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Lastly, this is a great ongoing group provocation with some simple patterns drawn on felt or card, alongside natural bowls with rocks and pebbles.

Some more books to inspire:

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A Handful of Quiet | Happiness in Four Pebbles

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If You Find a Rock

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A Rock Is Lively

What is a Provocation? | Reggio Inspired Learning

My most popular Pinterest board is my Reggio Provocations board.

Follow Rachel B | Racheous – Lovable Learning’s board Reggio Provocations on Pinterest.

But, when it comes to the Reggio Emilia approach, what is a provocation?

What is a Provocation - Reggio Inspired Learning | Racheous - Lovable Learning

Put simply, provocations provoke! They provoke thoughts, discussions, questions, interests, creativity and ideas. They can also expand on a thought, project, idea and interest.

Provocations can come in many forms:

  • An interesting photo, picture or book,
  • Nature (e.g. specimens)
  • Conceptual (e.g. changing seasons, light)
  • Old materials displayed in a new way,
  • An interest that a child or children have,
  • An object (e.g. magnets, maps)
  • New creative mediums,
  • Questions (from any source – i.e. What is gravity?)
  • An event (e.g. a presentation, a holiday)

Provocations can be as simple as a photo of a rock sculpture next to some pebbles or as elaborate as a table with an assortment of recycled materials next to a book on robots and resources to make upcycled robots. Often though, provocations are simple and displayed beautifully to provoke interest.

Similar to strewing, they are usually created as an option, not as a premeditated activity.

Ultimately, the intention of provocations is to provide an invitation for a child to explore and express themselves. It should be open-ended and provide a means for expression where possible.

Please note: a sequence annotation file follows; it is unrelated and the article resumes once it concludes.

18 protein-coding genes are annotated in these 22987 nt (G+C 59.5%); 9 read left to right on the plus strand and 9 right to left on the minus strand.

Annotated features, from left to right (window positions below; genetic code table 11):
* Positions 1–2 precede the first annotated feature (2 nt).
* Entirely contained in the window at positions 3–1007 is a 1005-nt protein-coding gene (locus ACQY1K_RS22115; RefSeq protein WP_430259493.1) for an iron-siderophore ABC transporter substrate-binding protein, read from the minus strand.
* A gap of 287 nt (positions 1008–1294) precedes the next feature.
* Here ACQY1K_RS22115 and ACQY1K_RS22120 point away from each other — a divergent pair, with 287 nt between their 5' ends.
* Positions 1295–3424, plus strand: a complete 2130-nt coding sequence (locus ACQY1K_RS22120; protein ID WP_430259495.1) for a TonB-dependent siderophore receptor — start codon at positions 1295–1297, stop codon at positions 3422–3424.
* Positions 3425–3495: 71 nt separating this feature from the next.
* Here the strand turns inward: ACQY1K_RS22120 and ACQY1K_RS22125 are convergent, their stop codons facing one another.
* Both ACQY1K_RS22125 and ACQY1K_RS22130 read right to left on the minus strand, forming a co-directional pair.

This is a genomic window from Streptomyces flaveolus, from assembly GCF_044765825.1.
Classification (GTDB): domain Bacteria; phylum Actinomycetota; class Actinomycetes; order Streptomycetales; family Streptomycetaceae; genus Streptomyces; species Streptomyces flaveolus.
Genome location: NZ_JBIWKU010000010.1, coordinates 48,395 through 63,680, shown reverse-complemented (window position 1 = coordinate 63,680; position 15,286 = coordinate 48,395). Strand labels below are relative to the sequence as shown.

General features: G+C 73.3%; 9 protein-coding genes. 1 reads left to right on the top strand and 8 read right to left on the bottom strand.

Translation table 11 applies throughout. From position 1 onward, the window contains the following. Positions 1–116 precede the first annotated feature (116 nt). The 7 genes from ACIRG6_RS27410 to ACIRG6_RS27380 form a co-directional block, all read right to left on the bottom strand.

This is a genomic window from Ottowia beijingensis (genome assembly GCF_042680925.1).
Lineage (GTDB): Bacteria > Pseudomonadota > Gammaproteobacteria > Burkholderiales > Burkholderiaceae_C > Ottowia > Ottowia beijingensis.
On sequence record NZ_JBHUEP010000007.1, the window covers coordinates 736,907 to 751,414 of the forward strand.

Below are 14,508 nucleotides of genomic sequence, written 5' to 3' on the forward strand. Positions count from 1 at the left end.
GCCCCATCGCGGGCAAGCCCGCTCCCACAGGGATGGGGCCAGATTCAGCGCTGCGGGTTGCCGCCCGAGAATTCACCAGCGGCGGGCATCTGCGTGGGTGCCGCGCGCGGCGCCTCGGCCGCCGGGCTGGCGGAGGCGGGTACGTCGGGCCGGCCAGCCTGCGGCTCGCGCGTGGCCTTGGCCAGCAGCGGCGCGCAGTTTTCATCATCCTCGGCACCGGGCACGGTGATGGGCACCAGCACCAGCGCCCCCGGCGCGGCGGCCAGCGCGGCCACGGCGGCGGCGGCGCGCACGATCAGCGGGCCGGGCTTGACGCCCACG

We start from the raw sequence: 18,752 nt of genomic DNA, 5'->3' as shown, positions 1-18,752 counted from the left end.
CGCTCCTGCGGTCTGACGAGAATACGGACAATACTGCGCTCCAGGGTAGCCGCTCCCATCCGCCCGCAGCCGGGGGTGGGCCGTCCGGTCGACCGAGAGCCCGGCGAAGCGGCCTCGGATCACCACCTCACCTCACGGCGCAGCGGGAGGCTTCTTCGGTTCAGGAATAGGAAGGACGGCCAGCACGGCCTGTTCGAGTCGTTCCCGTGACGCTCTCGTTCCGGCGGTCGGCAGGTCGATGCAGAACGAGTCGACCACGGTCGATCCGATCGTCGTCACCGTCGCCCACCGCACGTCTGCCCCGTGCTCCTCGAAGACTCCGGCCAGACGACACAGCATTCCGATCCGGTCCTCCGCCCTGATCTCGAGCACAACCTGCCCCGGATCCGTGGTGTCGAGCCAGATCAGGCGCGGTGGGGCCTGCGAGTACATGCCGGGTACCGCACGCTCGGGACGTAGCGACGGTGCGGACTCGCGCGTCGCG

Please head over to my Lovable Learning community on Facebook and share any provocations that you have done recently with your child/ren and/or get some inspiration!

The Best Homeschool Curriculum

The Best Homeschool Curriculum

What is the best homeschool curriculum? What are we planning on using?

I get asked this so often. The answer?

The curriculum of curiosity.

This curriculum is amazing, let me tell you. The curiosity curriculum is:

  • for every child,
  • every age,
  • every ability,
  • all interests,
  • developmentally appropriate,
  • child-paced,
  • relevant to your child,
  • flexible,
  • challenging,
  • empowering,
  • invaluable,
  • limitless, and
  • free!

What you need to have the best homeschool curriculum:

  1. a child
  2. an interested parent
  3. time
  4. respect for the child
  5. access to the world, nature, and books (a library!)
  6. the internet doesn’t hurt either

That’s it!

Life and learning need not be separated.

A child’s innate curiosity and interest in exploring and categorising the world around them is so strong. A child’s want to be heard and express themselves is built into them.

We just need to listen, to observe, and to guide them. We have to be fascinated with them and explore alongside them. Create an environment that inspires creativity, is literacy rich and invokes discovery.

People (yes, that includes children too!) only really learn, understand and retain knowledge that is meaningful, developmentally suitable and interesting to them. This is particularly true in the long term.

Given the above, kids will naturally acquire the knowledge that is significant and relevant to them through their innate curiosity, with time and guidance.

They don’t need ‘school hours’ or days or terms. Nor do they need things divided into subjects or levels. Just living and learning; everyday, together.

Children don’t need workbooks or tests. They don’t need flash cards or to memorise arbitrary facts. Sure, sometimes these things may be just what a child wants to solidify some knowledge or explore a topic. But it doesn’t have to be the foundation of their learning.

What kids do need is respect, connection and awareness. They need to know:

  • what they think is important,
  • their questions are valid,
  • their interests are respected,
  • how to find information, and
  • that they never have to do something that doesn’t feel right.

We need to protect their love of learning. Protect that curiosity and wonder like the jewel it is.

Curriculum of Curiosity

So… listen to them. Let them play.
Read to and with them everyday.
Show them you are passionate as well.
Joke and laugh up a spell.
Spend time with them in nature.
Watch documentaries together.

Cook dinner with them even though it takes more time.
Let them make mess, it’ll be just fine.
Discuss things that matter, and the things that don’t.
Question things yourself or maybe they won’t.

Challenge them to think critically.
Let them make mistakes and reflect analytically.
Build forts and climb trees.
Star gaze and scrape knees.

- Rachel ‘Racheous’

That’s the best homeschool curriculum.

 

The Curiosity Curriculum